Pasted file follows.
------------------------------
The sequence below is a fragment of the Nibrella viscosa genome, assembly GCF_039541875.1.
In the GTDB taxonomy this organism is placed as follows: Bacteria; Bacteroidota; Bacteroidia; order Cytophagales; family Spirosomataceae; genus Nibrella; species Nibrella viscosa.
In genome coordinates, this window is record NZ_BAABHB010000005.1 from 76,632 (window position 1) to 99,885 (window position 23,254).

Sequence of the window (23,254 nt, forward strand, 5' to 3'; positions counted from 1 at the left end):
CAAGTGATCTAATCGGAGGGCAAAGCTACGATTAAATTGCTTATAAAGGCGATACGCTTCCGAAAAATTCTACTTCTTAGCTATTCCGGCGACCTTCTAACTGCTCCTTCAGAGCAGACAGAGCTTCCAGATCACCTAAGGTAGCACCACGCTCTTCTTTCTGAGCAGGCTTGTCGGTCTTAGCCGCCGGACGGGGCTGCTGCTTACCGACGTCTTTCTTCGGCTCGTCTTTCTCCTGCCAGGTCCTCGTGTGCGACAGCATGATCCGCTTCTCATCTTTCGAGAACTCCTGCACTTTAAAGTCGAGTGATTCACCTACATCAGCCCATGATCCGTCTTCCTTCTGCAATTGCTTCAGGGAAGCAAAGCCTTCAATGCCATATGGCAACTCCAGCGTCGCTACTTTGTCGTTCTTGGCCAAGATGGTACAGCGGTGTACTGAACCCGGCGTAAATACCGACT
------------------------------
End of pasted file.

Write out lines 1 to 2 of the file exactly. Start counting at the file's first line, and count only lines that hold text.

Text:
The sequence below is a fragment of the Nibrella viscosa genome, assembly GCF_039541875.1.
In the GTDB taxonomy this organism is placed as follows: Bacteria; Bacteroidota; Bacteroidia; order Cytophagales; family Spirosomataceae; genus Nibrella; species Nibrella viscosa.